Korean Journal of Anesthesiology, Vol.62(4) : 317~321, 2012
BACKGROUND: Straight raising of the legs in the supine position or Trendelenburg positioning has been used to treat hypotension or shock, but the advantages of these positions are not clear and under debate. We performed a crossover study to evaluate the circulatory effect of full flexion of the hips and knees in the supine position (exaggerated lithotomy), and compare it with straight leg raising.
METHODS: This study was a prospective randomized crossover study from the tertiary care unit at our university hospital. Twenty-two patients scheduled for off-pump coronary artery bypass surgery were enrolled. Induction and maintenance of anesthesia were standardized. Exaggerated lithotomy position or straight leg raising were randomly selected in the supine position. Hemodynamic variables were measured in the following sequence: 10 min after induction, 1, 5, and 10 min following the designated position, and 1 and 5 min after returning to the supine position. Ten min later, the other position was applied to measure the same hemodynamic variables.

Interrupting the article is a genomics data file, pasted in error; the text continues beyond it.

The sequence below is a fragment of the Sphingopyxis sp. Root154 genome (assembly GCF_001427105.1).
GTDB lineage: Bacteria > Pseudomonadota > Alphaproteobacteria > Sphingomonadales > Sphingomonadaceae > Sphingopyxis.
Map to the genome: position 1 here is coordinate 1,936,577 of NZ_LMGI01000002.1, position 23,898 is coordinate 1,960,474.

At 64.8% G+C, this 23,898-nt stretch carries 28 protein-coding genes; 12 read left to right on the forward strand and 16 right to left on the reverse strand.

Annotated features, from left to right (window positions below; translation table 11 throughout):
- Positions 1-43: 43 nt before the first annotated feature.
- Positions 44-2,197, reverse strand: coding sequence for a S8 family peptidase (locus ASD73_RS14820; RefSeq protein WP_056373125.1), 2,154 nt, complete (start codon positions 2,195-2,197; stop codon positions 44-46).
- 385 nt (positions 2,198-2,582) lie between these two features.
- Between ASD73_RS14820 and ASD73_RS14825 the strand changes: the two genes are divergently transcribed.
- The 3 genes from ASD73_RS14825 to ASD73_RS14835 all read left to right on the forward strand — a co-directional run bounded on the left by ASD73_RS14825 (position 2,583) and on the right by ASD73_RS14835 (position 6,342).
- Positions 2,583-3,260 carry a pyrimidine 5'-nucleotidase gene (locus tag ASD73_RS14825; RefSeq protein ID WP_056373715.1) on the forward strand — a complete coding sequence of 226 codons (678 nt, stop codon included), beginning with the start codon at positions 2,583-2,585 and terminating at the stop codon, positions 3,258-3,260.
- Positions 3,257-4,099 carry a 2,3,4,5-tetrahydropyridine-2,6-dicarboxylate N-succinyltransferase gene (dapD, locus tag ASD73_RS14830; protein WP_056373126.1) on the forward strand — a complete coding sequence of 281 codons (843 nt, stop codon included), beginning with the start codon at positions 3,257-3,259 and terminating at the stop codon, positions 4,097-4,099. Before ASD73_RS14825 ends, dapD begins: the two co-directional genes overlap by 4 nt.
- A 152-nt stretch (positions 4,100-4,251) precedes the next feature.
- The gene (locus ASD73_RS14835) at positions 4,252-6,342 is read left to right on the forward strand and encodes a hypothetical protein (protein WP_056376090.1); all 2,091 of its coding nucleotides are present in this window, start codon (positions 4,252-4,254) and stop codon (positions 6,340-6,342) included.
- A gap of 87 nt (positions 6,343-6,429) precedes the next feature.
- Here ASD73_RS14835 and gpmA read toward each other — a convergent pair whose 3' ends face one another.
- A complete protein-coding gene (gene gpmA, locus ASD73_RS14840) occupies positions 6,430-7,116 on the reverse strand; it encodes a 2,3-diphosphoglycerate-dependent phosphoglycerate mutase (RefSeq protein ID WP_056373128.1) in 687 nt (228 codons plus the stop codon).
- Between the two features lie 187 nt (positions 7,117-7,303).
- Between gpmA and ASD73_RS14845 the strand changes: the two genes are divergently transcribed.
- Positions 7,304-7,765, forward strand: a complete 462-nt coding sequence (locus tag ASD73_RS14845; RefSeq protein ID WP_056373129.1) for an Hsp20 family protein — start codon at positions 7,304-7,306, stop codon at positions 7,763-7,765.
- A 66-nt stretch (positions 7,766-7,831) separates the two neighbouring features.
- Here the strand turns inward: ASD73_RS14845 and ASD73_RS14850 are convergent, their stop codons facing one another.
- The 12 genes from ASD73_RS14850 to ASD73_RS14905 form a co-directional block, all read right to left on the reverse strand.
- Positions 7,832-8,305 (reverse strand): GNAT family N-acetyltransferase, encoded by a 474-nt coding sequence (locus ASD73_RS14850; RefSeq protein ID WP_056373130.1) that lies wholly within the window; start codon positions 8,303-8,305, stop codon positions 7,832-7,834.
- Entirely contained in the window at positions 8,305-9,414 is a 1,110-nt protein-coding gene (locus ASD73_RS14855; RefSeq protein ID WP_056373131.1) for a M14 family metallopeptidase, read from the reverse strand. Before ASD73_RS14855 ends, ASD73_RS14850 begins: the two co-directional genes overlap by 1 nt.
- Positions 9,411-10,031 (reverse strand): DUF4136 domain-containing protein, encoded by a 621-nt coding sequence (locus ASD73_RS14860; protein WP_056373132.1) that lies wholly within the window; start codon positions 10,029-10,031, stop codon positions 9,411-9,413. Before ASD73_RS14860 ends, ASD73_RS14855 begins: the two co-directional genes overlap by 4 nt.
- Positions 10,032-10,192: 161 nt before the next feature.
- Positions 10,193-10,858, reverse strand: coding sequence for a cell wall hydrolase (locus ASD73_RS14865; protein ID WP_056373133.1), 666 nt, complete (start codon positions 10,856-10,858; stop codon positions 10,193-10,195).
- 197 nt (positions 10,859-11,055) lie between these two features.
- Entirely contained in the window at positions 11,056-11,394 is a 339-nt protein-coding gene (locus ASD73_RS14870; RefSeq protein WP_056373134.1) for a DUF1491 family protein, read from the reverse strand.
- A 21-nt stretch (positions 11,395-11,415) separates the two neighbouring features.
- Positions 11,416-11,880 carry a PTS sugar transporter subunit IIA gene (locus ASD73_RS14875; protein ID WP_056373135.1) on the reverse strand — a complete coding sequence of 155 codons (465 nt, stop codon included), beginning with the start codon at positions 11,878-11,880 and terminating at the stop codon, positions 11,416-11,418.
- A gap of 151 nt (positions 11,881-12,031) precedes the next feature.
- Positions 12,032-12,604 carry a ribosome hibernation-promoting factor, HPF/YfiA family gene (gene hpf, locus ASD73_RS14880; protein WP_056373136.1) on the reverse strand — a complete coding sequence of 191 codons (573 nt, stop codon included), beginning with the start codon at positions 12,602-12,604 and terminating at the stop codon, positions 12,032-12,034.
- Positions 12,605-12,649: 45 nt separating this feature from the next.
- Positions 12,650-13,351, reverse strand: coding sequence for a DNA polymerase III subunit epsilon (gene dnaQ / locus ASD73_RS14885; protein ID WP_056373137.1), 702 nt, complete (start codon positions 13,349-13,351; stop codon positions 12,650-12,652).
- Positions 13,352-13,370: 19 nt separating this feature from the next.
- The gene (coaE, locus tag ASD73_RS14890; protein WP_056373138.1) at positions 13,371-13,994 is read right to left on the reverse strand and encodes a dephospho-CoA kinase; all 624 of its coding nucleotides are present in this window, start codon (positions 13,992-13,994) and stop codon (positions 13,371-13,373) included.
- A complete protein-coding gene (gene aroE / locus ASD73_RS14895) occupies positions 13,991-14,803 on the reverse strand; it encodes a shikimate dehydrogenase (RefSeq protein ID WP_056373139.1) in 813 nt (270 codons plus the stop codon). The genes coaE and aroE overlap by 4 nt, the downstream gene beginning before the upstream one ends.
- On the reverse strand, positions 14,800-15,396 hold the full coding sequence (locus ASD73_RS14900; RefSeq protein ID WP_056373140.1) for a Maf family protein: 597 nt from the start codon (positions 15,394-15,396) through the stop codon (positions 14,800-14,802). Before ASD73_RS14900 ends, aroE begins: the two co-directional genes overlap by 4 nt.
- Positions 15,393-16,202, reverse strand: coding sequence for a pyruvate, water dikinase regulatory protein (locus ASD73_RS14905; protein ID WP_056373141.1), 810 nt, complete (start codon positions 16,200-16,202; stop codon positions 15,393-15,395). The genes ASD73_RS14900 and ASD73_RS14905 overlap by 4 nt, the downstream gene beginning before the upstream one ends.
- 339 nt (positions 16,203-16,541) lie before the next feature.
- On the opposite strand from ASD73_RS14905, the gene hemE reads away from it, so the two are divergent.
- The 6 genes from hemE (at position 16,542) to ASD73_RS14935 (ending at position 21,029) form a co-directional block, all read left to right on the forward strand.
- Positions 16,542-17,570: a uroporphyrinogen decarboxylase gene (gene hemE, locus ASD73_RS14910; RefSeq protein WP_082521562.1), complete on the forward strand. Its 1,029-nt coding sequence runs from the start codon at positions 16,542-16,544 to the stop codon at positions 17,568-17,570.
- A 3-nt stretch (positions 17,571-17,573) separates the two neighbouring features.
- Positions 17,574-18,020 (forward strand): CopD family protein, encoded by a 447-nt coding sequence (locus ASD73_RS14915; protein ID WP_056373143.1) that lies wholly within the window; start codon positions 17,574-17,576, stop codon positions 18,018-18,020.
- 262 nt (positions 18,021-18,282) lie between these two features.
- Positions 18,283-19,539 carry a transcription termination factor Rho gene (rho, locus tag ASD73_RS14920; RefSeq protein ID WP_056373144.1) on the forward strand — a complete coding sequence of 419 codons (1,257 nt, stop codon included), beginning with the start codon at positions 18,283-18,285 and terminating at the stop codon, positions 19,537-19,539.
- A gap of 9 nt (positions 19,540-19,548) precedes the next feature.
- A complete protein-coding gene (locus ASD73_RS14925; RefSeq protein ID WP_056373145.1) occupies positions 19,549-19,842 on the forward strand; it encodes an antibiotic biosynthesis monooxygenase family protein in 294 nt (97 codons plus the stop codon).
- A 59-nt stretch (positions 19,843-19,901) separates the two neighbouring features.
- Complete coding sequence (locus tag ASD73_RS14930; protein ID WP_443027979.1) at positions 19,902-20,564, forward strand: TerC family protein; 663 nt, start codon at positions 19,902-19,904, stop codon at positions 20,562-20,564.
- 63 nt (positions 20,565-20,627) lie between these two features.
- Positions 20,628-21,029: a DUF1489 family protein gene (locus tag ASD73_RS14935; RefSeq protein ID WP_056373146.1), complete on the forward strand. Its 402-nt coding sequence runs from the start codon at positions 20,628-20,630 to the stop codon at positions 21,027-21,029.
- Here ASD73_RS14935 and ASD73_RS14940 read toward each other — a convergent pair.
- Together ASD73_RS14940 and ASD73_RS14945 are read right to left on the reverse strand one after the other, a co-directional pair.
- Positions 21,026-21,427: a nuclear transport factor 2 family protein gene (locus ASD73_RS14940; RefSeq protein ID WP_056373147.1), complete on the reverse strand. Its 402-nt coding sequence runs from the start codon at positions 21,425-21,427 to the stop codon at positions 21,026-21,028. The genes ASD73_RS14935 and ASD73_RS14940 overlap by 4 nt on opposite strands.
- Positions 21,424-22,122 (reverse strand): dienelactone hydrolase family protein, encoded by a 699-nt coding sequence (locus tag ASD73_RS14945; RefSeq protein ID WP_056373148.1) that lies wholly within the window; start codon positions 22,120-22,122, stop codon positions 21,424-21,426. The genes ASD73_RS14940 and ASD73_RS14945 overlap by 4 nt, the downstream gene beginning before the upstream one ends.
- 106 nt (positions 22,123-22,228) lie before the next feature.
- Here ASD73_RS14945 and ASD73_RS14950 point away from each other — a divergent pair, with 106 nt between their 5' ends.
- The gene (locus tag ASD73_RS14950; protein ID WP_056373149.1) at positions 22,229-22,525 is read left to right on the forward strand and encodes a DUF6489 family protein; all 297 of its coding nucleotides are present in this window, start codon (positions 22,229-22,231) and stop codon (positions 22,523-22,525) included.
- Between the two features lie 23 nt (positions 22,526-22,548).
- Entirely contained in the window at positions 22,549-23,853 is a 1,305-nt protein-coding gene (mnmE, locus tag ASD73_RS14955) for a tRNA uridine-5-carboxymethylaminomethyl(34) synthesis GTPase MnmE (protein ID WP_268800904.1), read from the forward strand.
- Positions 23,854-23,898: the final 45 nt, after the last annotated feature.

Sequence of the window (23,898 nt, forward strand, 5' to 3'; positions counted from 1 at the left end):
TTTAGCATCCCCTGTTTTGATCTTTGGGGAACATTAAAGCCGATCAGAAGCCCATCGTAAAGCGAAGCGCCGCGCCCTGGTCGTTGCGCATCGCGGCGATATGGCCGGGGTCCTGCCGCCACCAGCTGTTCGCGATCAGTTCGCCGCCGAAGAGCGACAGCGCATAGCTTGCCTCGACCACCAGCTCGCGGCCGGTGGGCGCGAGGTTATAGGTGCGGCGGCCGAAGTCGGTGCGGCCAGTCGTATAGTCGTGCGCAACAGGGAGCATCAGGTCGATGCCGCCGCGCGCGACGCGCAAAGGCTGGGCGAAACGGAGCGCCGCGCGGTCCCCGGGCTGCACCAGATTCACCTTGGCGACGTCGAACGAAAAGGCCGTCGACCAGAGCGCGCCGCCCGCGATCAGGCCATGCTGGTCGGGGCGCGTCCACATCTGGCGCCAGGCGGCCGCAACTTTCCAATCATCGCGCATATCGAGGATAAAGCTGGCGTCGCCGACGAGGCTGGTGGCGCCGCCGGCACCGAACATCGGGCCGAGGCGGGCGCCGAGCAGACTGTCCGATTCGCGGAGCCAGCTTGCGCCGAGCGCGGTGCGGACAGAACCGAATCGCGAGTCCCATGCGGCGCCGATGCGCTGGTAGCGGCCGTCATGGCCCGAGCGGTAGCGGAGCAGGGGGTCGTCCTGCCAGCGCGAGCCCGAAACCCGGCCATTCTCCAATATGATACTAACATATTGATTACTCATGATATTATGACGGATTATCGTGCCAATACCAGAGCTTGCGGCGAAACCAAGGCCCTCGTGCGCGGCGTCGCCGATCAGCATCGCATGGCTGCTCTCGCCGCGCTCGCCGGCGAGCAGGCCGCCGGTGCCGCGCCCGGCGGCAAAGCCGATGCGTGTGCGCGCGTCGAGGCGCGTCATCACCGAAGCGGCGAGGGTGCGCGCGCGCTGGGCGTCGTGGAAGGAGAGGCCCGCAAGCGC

RESULTS: During the exaggerated lithotomy position, cerebral and coronary perfusion pressure increased significantly (P < 0.01) without a change in cardiac output. During straight leg raising, cardiac output increased at 5 min (P < 0.05) and cerebral and coronary perfusion pressures did not increase except for cerebral perfusion pressure at 1 min. However, the difference between the two groups at each time point in terms of cerebral perfusion pressure was clinically insignificant.
CONCLUSIONS: Full flexion of the hips and knees in the supine position did not increase cardiac output but may be more beneficial than straight leg raising in terms of coronary perfusion pressure.